The Descendant Kyle Strait CoLab handlebar measures in at a healthy 808mm wide and even at that (insane) width they show no signs of flex under load. It's not often that I can say this, but if they are good enough for Kyle Strait at Rampage, they are good enough for me. I can't imagine a tougher test for handlebars than under one of the world's best free riders. I will most likely cut the bars down to at least 780mm soon.


  • FrameKnolly Warden Carbon, 155mm Rear Travel
  • ForkMRP Stage
  • ShockFox Float X2
  • CranksetSRAM XX1, 32T Absolute Black direct mount chainring
  • Rear derailleurBox .one.
  • ShiftersBox .one.
  • BrakesSRAM Level Ultimate, 180mm
  • CassetteBox .two., 11-46T
  • RimsCorse Components Dopamine (27.5")
  • HubsCorse Components
  • TyresMaxxis DHR II front and Aggressor rear
  • HandlebarsTruvativ Descendant Kyle Strait CoLab Bar
  • GripsODI Rogue
  • StemTruvativ Descendant
  • SeatpostRockShock Reverb 150mm Drop
  • SaddleSpecialized Henge Comp

On the Trail

I like my bikes to have some pop on the trails, which means I balance my suspension somewhere between plush and firm. Progressive suspension design and components help with this, but getting it right means spending time with suspension setup. To get going I used MRP and Fox's recommended settings, but changed the X2 shock to Knolly's soon after and then worked my way from there.

The fly in the ointment was getting the front to work with the rear, mainly due to the dual air system of the MRP mentioned earlier. I've managed to get that dialed to my liking and have been happy with the way the suspension performs. The Fox X2 climbs better than what I remember of the Cane Creek DB Inline on the aluminium Warden we reviewed. Admittedly, I do use the climb switch on the shock to get to the top of a trail which firms up the rear without giving it a harsh, completely locked out feel.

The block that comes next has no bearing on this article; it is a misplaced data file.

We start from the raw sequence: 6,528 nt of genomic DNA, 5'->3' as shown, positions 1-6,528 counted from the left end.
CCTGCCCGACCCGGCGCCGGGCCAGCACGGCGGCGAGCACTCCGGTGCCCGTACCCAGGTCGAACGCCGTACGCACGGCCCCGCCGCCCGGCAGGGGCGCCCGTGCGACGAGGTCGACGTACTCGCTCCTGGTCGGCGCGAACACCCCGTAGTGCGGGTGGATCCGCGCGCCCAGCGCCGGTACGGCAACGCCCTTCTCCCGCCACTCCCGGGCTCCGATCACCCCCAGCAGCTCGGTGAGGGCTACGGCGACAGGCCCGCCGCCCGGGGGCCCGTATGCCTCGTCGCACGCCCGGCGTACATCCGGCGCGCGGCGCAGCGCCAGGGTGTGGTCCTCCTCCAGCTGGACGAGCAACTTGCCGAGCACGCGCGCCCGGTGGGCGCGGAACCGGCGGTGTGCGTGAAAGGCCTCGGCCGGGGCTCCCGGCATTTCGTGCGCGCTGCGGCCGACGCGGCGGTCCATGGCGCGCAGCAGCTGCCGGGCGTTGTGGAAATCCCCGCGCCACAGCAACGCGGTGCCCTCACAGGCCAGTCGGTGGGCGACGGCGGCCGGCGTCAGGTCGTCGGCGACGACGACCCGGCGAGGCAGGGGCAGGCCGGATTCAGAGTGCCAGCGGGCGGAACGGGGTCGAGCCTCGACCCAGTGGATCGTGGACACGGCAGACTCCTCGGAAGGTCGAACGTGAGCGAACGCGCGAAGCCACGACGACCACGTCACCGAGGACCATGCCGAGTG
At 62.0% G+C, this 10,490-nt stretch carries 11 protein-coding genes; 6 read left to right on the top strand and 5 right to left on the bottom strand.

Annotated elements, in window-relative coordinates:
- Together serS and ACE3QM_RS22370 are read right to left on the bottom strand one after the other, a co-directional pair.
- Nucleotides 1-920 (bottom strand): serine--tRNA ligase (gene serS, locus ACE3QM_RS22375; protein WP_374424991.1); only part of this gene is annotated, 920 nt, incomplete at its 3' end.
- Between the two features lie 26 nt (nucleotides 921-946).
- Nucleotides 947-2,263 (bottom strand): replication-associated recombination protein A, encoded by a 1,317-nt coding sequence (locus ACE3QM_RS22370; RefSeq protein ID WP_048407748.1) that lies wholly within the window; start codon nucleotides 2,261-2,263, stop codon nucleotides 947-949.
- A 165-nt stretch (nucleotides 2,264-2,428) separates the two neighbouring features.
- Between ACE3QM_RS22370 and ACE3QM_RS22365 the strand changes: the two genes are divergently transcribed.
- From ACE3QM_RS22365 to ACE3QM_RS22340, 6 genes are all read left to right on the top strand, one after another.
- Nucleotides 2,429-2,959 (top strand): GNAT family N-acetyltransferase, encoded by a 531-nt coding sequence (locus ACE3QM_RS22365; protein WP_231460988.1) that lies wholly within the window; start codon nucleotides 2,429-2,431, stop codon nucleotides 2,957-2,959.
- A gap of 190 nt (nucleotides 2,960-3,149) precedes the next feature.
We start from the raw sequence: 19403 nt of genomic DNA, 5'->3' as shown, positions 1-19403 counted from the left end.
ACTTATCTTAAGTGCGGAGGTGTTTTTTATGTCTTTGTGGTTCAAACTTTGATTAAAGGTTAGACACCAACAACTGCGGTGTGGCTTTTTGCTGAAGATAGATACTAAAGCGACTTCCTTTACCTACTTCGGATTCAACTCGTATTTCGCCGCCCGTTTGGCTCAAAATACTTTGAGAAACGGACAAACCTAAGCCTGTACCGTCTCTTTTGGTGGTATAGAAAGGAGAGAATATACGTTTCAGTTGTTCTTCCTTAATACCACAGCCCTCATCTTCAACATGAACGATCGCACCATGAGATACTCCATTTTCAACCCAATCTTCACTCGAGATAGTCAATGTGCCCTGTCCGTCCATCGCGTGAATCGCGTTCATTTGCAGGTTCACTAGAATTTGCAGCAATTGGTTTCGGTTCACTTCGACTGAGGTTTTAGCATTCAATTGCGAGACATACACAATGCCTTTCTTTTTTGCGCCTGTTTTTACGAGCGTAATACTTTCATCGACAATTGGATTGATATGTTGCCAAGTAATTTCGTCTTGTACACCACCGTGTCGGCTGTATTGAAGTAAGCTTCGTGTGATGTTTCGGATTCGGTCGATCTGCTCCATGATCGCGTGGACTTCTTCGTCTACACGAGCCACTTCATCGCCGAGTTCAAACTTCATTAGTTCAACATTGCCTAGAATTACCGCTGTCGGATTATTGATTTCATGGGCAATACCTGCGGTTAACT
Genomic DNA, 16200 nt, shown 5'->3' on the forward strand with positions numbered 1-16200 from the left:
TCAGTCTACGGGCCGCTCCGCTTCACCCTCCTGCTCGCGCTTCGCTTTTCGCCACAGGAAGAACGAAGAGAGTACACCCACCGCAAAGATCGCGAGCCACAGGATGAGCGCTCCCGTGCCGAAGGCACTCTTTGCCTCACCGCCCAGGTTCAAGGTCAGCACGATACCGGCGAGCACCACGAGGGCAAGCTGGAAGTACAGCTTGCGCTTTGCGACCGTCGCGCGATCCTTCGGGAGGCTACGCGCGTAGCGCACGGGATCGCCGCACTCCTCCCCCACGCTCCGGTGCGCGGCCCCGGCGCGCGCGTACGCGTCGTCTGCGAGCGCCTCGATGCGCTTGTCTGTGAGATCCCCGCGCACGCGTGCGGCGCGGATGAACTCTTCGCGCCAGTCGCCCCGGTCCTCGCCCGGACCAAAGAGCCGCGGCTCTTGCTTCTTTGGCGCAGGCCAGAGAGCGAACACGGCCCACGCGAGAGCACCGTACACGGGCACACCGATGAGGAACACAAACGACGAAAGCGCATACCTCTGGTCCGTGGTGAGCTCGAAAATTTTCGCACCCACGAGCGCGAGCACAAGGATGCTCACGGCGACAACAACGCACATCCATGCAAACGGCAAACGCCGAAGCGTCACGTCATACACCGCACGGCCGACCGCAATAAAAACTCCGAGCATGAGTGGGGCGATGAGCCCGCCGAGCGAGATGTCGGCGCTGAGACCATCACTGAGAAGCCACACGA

The bike's mass does mean climbing is best done selecting a comfortable gear and enjoying the view to the top, but only when compared to lighter, shorter travel bikes. Climbing on the Knolly Warden is good, very good in fact for a long travel bike weighing close to 13.5 kg that is meant for going big. Front wheel drift is kept at bay with by sitting on the front of the saddle.

Point the bike down and it comes alive. The combination of suspension design and geometry gives it a very nimble, agile feel yet it still stays planted on fast runs. Usually, you would trade confidence at speed with playfulness through the twisties or visa versa, but the Knolly Warden manages a good balance. I ride it mostly in the neutral (high) position, but one has to keep in mind that it is in line with most bikes in the category with the slack position pushing low and slack further down the geometry scale.


In the End

The carbon version of the Knolly Warden builds on the reputation of the aluminium version as a great do-it-all bike sitting on the enduro/ all mountain end of the riding scale. It won't kill you on the way up and will reward you in heaps on the way down, seemingly giving nothing up on either side. I'll spend some more time on the suspension over the next couple of months to see if there's more performance that can be extracted from the bike and will report back on that in our long-term review.